Fast, simple, fun
Sevens is simple to play and has few rules to understand. Instead, there’s plenty of running, loads of handling, and a great deal of ebb and flow. It is a fast, skilful and fun sport, providing:
- A great training work out for all standards of players
- One of the best ways to introduce rugby to new players
- An ideal opportunity for smaller schools and clubs to play competitive rugby
- A fantastic way to keep the tail end of the season vibrant
Never before has there been such an interest in rugby sevens. From the international arena to the grassroots, the sport is booming.
Sevens has a thriving professional circuit and is now an Olympic sport. Millions of children and young adults are set to experience the pace and skill of sevens for the first time.
At a local level, every year some 7,000 boys and girls take part in the UK’s National Schools Sevens tournament.
Popular in Africa, Asia, Europe, and the Americas, and especially the South Pacific, sevens can boast a range of tournaments, teams, players, sponsors and fans worldwide. The sport is set only to grow.
Featuring expert contributors
Gordon Tietjens, coach of New Zealand Sevens, eight times World 7s Series winners
Mike Friday, former England coach and winner of three World 7s Series tournaments in a row
Ben Ryan, England Sevens coach
Paul John, coach of Wales Sevens, winners of the Rugby 7s World Cup in 2009
Paul Treu, coach of South Africa Sevens, World 7s Series Champions in 2009
Joe Lydon, WRU Head of Rugby Performance & Development
Stephen Gemmell, Scotland Sevens coach
Liam Middleton, former coach of Zimbabwe Sevens, Rugby 7s World Cup bowl winners in 2009
Billy Millard, Cardiff Blues backs coach and former head coach of Australia Sevens
With special contributions from…
Wayne Barnes, IRB international referee, with an insight into how the officials referee sevens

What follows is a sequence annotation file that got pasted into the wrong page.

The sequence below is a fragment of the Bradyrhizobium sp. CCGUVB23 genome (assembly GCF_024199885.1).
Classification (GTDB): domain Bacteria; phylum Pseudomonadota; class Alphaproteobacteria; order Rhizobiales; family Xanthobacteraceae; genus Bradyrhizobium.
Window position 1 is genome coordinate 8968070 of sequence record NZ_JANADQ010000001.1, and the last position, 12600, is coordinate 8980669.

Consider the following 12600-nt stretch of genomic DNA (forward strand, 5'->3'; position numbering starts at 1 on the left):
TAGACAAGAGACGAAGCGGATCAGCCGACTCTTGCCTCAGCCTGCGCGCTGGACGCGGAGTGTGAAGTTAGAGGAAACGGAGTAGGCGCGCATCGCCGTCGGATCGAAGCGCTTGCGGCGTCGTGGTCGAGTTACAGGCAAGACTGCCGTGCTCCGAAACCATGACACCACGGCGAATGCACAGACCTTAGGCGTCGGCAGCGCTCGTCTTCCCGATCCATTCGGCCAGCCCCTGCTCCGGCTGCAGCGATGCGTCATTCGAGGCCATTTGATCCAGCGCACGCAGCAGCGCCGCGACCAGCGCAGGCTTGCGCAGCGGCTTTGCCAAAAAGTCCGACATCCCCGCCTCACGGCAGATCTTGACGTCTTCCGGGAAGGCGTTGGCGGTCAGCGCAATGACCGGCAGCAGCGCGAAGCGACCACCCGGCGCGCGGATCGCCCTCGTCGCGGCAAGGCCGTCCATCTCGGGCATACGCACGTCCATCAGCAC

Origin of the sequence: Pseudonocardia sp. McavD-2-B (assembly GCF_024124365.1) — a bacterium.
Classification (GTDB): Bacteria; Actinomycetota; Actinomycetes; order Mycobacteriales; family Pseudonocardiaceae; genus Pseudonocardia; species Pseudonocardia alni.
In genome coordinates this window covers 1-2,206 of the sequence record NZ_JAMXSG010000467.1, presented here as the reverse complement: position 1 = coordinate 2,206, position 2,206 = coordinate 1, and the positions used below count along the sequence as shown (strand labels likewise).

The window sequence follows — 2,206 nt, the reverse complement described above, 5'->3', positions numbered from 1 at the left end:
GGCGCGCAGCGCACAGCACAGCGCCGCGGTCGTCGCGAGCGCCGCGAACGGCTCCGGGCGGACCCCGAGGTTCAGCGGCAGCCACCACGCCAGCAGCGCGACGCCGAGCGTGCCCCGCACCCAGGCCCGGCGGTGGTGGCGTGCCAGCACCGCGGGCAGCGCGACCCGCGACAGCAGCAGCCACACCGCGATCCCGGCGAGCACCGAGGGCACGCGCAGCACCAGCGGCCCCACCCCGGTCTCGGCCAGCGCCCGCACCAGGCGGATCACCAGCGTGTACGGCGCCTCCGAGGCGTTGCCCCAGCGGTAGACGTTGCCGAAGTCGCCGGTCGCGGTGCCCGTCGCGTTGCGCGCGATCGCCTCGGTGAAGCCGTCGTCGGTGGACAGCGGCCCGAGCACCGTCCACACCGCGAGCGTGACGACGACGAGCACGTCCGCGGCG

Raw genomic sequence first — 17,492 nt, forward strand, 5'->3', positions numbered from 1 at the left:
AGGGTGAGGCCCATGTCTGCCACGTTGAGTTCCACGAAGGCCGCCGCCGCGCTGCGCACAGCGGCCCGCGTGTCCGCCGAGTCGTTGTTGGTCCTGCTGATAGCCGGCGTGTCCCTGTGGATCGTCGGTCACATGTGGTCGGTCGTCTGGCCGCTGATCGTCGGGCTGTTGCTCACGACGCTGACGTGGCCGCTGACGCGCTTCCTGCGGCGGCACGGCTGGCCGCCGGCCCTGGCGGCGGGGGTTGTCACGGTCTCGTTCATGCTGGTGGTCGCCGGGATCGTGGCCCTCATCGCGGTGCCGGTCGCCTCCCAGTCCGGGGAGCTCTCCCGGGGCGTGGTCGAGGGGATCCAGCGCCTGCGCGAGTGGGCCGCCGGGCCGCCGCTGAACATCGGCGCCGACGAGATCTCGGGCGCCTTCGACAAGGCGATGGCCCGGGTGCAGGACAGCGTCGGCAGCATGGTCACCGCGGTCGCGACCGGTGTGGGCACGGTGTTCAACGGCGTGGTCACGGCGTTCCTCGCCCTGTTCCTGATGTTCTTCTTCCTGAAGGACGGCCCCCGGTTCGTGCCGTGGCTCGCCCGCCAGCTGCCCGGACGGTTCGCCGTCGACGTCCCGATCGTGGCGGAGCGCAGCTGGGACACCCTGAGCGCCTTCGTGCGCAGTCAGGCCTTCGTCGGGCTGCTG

Simon Amor, former England Sevens captain
The ultimate sevens resource
Colin Hillman’s Expert Guide to Sevens is the ultimate resource for coaching sevens rugby. It includes dedicated chapters on:
- Match tactics
- Set pieces
- Coaching a tournament
- Team management
- The laws
Read on for details about what’s in each chapter…
To win at sevens you need to focus on your attacking strategies and tactics. You need to change the mindset of your players to let them express themselves in an attacking environment where there are fewer defenders.
However, your team must have a structure to its play. The players have to understand when to run, when to pass and when to kick.
8 attacking principles
Colin Hillman’s Expert Guide to Sevens details the eight principles you need for creating a dynamic attacking force.
- Stretch their defensive line
- Keep testing their drift defence
- Always be a threat with the ball
- Work as a three man unit
- No 50:50 passes / 100% offloads
- If isolated, always go forward
- Clear the ball within the pressure area
- Never cut back into the pressure area
Featuring Mike Friday’s “compressed attack system” to spread and pull the defence.
Fully illustrated and with clear instructions for you to implement straight away, the manual progresses to look at the tactics and core skills required for:
- Taking contact
- Countering their sweeper
- Sequence plays
- Evasion, offloads, spin passing, and the chip and chase
Defence is the most distinct part of sevens. But like the 15-man game, it is frequently a state of mind as much as a physical contest. Good systems, aligned with excellent core tackling skills, will force errors and win turnovers.
10 techniques for defence
The manual features the 10 basic techniques for coaching your sevens defence.
- Have a noisy sweeper
- Don’t be broken down the middle
- Work as units
- Take up the attacking space together
- No ball watching
- Use the “banana line” or “arc defence”
- Be patient
- Tackle the ball carrier to the ground and contest the ball
- Communicate the push
- Trust your team mates’ calls
Defensive skills and tactics
With detailed instructions and illustrations to implement right away, the manual progresses to look at:
Six man defence – the slide, slide arc, and sweeper
Seven man defence – seven up, press, and sweeper
Individual defensive skills – making the right tackle, understanding defensive zones
Tactics are the choices of plays you are going to use in each game. These depend on your team, the opposition, the pitch and weather conditions.
Colin Hillman’s Expert Guide to Sevens will guide you to pick the best tactics for your team on day of the match.
- Exploiting your strengths – tactics for a fast team, for a strong team